Use of Carnobacterium piscicola to limit the growth of Listeria monocytogenes in mussel products : a thesis presented in partial fulfilment of the requirements for the degree of Master of Philosophy in Microbiology at Massey University, Palmerston North, New Zealand
Bacteria were screened in order to find an organism antagonistic to Listeria monocytogenes which could be applied to mussel products and enhance their safety, especially when temperature-abused. A Listeria monocytogenes isolate from the seafood industry was selected as the target organism. Strains of Lactobacillus reuteri and Enterococcus fecium were screened on plates incubated at 35°C and 10°C for anti-listerial compounds, but none were found. A non-bacteriocinogenic strain of Carnobacterium piscicola, A9b- was selected as the antagonist for detailed examination of growth in broth, agar and mussel systems at 10°C. This temperature was chosen to represent temperature abuse of refrigerated products. To distinguish between the growth of the Carnobacterium piscicola strain and wild-type Listeria monocytogenes a "semi-selective" agar was developed using phenol-red indicator, and mannitol as the sole carbohydrate source. Growth rates of Carnobacterium piscicola and Listeria monocytogenes were compared when grown alone and as a co-culture in agar and broth. Growth rates of Listeria monocytogenes when grown alone, and in the presence of Carnobacterium piscicola, were determined on mussels. Regression analyses were done for the inhibition of Listeria monocytogenes by Carnobacterium piscicola. In all cases Carnobacterium piscicola significantly inhibited the growth of Listeria monocytogenes (P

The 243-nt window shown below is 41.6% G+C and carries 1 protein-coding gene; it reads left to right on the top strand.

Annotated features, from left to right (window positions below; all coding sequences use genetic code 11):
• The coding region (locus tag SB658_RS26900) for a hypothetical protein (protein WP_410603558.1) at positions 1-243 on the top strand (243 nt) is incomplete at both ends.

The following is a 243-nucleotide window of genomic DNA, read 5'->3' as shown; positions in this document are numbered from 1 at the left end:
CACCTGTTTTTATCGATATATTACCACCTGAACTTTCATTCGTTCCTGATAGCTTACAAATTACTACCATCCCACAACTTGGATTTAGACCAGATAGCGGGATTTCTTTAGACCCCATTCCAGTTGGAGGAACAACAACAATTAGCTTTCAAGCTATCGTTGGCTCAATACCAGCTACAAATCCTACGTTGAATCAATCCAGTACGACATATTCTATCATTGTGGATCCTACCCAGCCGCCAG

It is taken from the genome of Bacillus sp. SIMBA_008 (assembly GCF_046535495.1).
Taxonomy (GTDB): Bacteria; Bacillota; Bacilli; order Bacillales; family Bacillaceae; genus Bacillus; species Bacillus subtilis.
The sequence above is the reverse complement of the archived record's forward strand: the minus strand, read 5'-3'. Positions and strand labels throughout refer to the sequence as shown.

= 0.018, P
< 0.001). Growth of both organisms was faster in broth, than on mussels or agar. The greatest inhibition of Listeria monocytogenes was observed in broth reaching log₁₀4.8 at 41 hours of incubation, prior to decreasing after this time. In agar and mussels the inhibition lasted longer and had not decreased at the end of the trial. The log₁₀ reduction in growth of Listeria monocytogenes in agar was measured at 3.4 and in mussels measured at 1.6. These results were statistically significant (P<0.001 for all). Inhibition of wild type Listeria monocytogenes was also shown in broth when a much lower concentration of Carnobacterium piscicola was used. These results should be considered as preliminary and further confirmatory work should be done. However, Carnobacterium piscicola A9b- shows promise as an antagonistic organism to assist in the control of Listeria monocytogenes in mussel products along with industry-accepted good hygienic practices.